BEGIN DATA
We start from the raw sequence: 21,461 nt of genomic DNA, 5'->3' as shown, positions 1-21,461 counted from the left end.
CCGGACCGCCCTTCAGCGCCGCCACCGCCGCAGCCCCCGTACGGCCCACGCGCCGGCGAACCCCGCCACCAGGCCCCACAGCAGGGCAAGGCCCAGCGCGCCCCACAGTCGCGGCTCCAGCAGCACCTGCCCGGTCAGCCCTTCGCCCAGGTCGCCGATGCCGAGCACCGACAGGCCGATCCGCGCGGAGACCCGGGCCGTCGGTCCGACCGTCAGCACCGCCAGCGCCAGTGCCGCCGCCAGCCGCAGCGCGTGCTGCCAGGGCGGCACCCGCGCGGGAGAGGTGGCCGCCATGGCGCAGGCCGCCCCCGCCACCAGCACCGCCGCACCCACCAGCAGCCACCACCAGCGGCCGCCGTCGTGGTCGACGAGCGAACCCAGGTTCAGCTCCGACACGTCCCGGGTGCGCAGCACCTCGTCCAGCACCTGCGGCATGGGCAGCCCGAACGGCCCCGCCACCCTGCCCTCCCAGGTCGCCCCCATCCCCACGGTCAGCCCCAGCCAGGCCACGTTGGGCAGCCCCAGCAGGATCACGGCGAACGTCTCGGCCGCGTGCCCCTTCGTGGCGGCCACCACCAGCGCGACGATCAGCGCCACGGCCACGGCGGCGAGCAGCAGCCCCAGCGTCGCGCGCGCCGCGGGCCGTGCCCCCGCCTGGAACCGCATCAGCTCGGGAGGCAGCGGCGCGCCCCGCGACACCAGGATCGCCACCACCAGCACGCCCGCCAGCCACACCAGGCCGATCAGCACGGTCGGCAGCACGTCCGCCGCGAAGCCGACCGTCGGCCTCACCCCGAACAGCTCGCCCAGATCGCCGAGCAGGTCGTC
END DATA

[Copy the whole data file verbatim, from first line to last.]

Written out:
We start from the raw sequence: 21,461 nt of genomic DNA, 5'->3' as shown, positions 1-21,461 counted from the left end.
CCGGACCGCCCTTCAGCGCCGCCACCGCCGCAGCCCCCGTACGGCCCACGCGCCGGCGAACCCCGCCACCAGGCCCCACAGCAGGGCAAGGCCCAGCGCGCCCCACAGTCGCGGCTCCAGCAGCACCTGCCCGGTCAGCCCTTCGCCCAGGTCGCCGATGCCGAGCACCGACAGGCCGATCCGCGCGGAGACCCGGGCCGTCGGTCCGACCGTCAGCACCGCCAGCGCCAGTGCCGCCGCCAGCCGCAGCGCGTGCTGCCAGGGCGGCACCCGCGCGGGAGAGGTGGCCGCCATGGCGCAGGCCGCCCCCGCCACCAGCACCGCCGCACCCACCAGCAGCCACCACCAGCGGCCGCCGTCGTGGTCGACGAGCGAACCCAGGTTCAGCTCCGACACGTCCCGGGTGCGCAGCACCTCGTCCAGCACCTGCGGCATGGGCAGCCCGAACGGCCCCGCCACCCTGCCCTCCCAGGTCGCCCCCATCCCCACGGTCAGCCCCAGCCAGGCCACGTTGGGCAGCCCCAGCAGGATCACGGCGAACGTCTCGGCCGCGTGCCCCTTCGTGGCGGCCACCACCAGCGCGACGATCAGCGCCACGGCCACGGCGGCGAGCAGCAGCCCCAGCGTCGCGCGCGCCGCGGGCCGTGCCCCCGCCTGGAACCGCATCAGCTCGGGAGGCAGCGGCGCGCCCCGCGACACCAGGATCGCCACCACCAGCACGCCCGCCAGCCACACCAGGCCGATCAGCACGGTCGGCAGCACGTCCGCCGCGAAGCCGACCGTCGGCCTCACCCCGAACAGCTCGCCCAGATCGCCGAGCAGGTCGTC